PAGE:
Israel’s unilateral ceasefire in the war against Palestinian terrorists marks one of the most successful campaigns against terror in the recent history of the country.
Israel destroyed much of Hamas’ tunnel network and killed many Hamas and Islamic Jihad leaders, and did so without a major civilian casualty event. Israel also demonstrated the effectiveness — and the need for — its Iron Dome missile defense system. Crucially, not one Arab nation that recently made peace with Israel withdrew its support.
Hamas will live to fight another day. It also galvanized public opinion among Palestinians and in the Muslim world. Its most important success was inspiring Arab Israelis to riot in several Israeli cities, threatening Israel’s basic model of coexistence.
But Hamas’s capabilities have been severely damaged, and it ends the war even more of a pariah than it began. Its only friends are Iran and Turkey; not one Arab nation came to the Palestinians’ aid. And even Hezbollah, Iran’s proxy in Lebanon, was quiet.
President Joe Biden will, no doubt, proclaim that the ceasefire is a great success for his administration. For the past week, Biden and his diplomats told the world that they were working tirelessly for a ceasefire.
The truth is that the administration was largely struggling to stay relevant after it bungled its response to the first several days of the war. It bought into Palestinian lies about Sheikh Jarrah and the Al-Aqsa Mosque, and preached “de-escalation” as Hamas launched unprecedented numbers of rockets.
Biden’s response shifted over time, especially after Israel told Biden’s staff that that it had no idea what they were talking about.
In the end, Biden can be said to have done three things wrong, and one thing right.
The first mistake was giving the Palestinians hundreds of millions of U.S. taxpayer dollars, without any conditions, in apparent violation of the Taylor Force Act, which bars funding to the Palestinian Authority while it supports terror. That told Palestinians there would be no consequences for violence. Biden also ignored Israeli Prime Minister Benjamin Netanyahu for four weeks, and has failed to name an ambassador to Israel, suggesting a lack of support.
The second mistake has been to continue to pursue a return to the nuclear deal with Iran. The only reason Hamas and Islamic Jihad had such large rocket arsenals is that they are supported by Iran — thanks in part to the money and assets that the Obama-Biden administration gave the regime when the deal was done in 2015. That invited Hamas to try its luck, after years of quiet.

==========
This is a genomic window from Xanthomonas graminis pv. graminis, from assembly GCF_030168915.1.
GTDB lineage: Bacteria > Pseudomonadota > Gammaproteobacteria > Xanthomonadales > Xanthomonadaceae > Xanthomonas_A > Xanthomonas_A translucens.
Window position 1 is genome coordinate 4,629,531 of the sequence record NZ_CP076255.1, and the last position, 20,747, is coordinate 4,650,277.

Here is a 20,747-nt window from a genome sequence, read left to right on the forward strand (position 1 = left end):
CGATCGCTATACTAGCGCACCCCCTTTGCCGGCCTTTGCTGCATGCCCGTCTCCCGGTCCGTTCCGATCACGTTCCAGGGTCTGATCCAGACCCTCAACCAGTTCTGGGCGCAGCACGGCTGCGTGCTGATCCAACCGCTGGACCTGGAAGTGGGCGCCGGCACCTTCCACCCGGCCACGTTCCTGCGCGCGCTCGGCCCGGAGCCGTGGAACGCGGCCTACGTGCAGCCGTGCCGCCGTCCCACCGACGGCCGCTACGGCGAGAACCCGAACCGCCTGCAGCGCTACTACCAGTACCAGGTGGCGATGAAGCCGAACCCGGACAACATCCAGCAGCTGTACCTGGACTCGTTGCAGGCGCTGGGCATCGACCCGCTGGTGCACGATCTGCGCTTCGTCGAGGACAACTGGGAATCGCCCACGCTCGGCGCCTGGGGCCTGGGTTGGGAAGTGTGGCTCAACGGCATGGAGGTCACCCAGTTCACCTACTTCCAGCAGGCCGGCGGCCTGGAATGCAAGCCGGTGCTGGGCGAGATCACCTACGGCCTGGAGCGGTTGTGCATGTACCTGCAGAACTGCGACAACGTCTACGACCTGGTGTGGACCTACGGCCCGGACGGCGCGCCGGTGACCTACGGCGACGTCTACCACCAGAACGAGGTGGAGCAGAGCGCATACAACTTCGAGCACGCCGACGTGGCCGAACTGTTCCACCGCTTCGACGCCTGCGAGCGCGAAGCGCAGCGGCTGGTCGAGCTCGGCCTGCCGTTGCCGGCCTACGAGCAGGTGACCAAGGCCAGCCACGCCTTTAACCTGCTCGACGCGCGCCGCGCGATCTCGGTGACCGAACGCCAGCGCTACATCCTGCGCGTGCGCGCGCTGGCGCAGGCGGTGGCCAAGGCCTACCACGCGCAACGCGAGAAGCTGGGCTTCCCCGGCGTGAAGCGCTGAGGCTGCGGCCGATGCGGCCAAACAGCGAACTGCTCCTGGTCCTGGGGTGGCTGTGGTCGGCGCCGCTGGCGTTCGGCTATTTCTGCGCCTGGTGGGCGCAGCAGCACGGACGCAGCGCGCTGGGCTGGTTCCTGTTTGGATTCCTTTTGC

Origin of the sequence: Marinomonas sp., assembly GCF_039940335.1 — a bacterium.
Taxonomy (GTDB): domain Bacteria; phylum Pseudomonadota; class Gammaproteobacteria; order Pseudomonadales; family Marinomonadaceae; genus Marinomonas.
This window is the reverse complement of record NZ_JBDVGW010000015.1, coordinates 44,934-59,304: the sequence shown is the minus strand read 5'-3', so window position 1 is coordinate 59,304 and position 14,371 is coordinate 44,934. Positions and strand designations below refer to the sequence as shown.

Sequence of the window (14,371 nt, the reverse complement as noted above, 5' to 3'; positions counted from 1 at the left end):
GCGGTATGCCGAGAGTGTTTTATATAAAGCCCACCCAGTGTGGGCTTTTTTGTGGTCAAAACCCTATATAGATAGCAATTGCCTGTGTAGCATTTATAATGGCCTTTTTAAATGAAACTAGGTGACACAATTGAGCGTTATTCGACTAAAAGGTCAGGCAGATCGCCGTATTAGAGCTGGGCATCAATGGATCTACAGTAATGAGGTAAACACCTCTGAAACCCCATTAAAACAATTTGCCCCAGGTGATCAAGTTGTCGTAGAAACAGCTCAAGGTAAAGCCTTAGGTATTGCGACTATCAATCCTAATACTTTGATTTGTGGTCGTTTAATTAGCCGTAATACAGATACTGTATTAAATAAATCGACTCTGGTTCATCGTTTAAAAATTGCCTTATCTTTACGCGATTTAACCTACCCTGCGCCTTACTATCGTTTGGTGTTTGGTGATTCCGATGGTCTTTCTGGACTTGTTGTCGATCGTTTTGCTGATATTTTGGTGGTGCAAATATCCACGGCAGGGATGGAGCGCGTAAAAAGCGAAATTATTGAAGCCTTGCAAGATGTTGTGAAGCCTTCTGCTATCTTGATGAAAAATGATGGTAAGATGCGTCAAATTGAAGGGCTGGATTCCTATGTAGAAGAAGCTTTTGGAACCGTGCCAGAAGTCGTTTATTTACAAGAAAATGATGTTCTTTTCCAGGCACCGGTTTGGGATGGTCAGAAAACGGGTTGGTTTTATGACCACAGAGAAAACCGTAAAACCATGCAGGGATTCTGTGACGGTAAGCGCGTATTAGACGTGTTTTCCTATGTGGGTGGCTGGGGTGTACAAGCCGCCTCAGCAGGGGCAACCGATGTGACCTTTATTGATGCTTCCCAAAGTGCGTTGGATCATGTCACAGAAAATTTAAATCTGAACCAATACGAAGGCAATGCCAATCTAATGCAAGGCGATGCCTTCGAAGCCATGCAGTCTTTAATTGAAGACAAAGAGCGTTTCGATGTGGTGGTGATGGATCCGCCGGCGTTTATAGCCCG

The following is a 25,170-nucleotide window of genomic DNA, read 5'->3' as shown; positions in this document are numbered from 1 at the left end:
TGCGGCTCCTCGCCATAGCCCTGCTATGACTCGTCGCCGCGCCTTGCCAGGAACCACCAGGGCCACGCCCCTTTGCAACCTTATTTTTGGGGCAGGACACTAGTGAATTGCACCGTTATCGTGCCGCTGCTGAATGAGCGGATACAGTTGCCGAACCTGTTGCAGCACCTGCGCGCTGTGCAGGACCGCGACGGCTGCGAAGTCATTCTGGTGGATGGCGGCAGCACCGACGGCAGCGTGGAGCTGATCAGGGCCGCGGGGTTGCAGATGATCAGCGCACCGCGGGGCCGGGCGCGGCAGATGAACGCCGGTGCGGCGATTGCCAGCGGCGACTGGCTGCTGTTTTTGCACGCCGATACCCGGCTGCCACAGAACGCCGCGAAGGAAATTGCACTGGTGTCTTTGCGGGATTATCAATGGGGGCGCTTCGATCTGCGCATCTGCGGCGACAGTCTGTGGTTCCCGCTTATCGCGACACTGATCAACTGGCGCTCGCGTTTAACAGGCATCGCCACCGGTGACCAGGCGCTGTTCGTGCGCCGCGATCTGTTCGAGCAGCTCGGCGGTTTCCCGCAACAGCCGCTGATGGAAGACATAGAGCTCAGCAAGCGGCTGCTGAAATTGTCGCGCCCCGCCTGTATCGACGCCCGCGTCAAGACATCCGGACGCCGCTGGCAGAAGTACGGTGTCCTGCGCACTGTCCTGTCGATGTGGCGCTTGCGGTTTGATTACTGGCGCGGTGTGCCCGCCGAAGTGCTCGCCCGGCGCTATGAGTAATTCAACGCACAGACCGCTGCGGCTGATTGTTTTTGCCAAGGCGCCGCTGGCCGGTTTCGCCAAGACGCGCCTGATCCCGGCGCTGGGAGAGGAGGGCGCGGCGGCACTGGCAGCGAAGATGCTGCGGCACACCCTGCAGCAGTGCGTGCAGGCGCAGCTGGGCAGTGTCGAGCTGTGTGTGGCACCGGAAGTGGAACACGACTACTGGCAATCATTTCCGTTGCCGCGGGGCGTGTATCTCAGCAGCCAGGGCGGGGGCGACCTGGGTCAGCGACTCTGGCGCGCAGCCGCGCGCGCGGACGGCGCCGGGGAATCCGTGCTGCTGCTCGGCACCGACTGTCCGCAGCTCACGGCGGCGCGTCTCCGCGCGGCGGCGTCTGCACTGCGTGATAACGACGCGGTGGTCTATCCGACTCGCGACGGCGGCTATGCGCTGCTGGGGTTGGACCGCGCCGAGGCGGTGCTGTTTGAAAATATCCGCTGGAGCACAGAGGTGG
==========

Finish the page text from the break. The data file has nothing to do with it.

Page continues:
The third mistake has been to disparage the Trump administration’s accomplishments, including the Abraham Accords. Since taking office, Biden has punished countries that decided to make peace with Israel, and has downgraded relations with Saudi Arabia, which tacitly allowed peace in the region to proceed. Press Secretary Jen Psaki even made the petty and false claim that Trump had done nothing to advance peace. That posture signaled weakness to Iran and its proxies.
The one thing that Biden did right was to give Israel time to fight.
The Biden administration successfully postponed a United Nations Security Council resolution demanding a ceasefire, and also pushed back against growing anti-Israel sentiment in the Democratic Party. Biden offered lip service to the left, even praising the anti-Israel (and antisemitic) Rep. Rashida Tlaib (D-MI) after she confronted him on the tarmac during a visit to Michigan. But he approved military aid to Israel and let the fight go on.
Though they are too spiteful to admit it, the Biden team has seen the truth of what President Donald Trump demonstrated during four years of Middle East calm: that when the U.S. stands strongly with Israel, terrorists lose and peace has a chance. When the U.S. starts to equivocate, or treats Israel as the obstacle to peace, or tries to appease radicalism, it invites America’s enemies to attack.
From now on, Biden should get tough on Iran and the Palestinians, and return to Trump’s path of peace through strength.
Joel B. Pollak is Senior Editor-at-Large at Breitbart News and the host of Breitbart News Sunday on Sirius XM Patriot on Sunday evenings from 7 p.m. to 10 p.m. ET (4 p.m. to 7 p.m. PT). He is the author of the new e-book, The Zionist Conspiracy (and how to join it). His recent book, RED NOVEMBER, tells the story of the 2020 Democratic presidential primary from a conservative perspective. He is a winner of the 2018 Robert Novak Journalism Alumni Fellowship. Follow him on Twitter at @joelpollak.